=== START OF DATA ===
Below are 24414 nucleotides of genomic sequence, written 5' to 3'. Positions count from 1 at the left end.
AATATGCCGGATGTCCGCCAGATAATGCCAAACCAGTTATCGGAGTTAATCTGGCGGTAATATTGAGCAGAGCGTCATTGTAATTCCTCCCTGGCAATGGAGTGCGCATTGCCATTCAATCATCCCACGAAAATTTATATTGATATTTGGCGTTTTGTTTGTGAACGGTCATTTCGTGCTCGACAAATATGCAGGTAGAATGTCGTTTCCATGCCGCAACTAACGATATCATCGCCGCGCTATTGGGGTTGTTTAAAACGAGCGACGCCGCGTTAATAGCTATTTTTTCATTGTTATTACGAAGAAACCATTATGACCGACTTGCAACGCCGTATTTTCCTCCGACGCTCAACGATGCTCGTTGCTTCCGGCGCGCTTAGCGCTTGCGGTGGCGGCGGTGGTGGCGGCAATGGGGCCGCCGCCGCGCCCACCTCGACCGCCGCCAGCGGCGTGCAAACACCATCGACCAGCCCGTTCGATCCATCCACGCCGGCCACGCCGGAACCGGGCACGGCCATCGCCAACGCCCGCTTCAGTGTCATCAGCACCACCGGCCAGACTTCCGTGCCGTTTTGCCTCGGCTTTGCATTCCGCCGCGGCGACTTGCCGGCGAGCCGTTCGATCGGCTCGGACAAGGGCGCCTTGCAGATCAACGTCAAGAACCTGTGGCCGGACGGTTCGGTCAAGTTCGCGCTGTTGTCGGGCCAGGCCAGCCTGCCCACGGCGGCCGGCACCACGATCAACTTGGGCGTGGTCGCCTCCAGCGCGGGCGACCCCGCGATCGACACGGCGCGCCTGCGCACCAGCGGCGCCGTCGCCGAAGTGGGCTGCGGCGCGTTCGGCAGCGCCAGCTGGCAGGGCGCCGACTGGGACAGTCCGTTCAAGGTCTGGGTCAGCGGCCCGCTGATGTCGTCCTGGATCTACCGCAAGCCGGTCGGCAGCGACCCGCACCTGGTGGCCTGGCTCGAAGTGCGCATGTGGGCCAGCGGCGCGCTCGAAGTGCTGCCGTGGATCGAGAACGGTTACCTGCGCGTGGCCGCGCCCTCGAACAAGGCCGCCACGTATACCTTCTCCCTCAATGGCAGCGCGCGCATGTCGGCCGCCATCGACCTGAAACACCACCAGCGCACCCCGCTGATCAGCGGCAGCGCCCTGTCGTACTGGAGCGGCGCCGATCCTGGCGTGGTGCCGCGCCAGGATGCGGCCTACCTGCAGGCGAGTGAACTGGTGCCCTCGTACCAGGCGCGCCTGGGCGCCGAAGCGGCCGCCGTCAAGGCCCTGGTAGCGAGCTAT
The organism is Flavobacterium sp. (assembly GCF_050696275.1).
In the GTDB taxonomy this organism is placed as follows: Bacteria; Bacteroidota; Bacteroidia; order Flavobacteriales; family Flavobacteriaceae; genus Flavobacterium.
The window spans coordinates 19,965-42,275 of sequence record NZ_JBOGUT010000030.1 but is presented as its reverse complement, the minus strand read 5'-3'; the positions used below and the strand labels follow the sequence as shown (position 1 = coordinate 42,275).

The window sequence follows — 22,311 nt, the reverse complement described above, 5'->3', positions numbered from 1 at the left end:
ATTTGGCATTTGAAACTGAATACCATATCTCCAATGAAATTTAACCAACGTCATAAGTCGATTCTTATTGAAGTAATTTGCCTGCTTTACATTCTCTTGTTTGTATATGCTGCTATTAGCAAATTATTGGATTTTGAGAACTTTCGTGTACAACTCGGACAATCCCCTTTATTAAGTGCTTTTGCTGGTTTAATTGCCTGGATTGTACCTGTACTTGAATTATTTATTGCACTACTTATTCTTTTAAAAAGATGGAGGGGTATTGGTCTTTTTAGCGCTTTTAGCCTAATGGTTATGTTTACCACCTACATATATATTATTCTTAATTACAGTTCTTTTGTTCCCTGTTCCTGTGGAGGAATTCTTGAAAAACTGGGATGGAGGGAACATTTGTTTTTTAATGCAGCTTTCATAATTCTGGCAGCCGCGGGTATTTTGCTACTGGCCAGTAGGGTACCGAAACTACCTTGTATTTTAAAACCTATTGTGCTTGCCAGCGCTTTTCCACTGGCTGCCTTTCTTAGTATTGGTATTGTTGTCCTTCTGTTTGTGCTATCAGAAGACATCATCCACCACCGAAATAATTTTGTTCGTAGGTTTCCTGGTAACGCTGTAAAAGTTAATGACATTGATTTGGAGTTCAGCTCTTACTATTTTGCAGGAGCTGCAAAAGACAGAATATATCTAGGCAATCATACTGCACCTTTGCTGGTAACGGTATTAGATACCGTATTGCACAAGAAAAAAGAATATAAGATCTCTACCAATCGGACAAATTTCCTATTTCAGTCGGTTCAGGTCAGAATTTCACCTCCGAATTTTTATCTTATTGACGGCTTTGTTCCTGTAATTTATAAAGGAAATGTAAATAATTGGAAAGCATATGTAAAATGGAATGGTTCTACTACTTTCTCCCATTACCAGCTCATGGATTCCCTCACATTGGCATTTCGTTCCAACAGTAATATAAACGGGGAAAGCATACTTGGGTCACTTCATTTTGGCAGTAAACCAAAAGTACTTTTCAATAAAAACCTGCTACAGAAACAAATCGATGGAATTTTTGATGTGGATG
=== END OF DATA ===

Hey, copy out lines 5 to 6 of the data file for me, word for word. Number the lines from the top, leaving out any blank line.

The window spans coordinates 19,965-42,275 of sequence record NZ_JBOGUT010000030.1 but is presented as its reverse complement, the minus strand read 5'-3'; the positions used below and the strand labels follow the sequence as shown (position 1 = coordinate 42,275).

The window sequence follows — 22,311 nt, the reverse complement described above, 5'->3', positions numbered from 1 at the left end: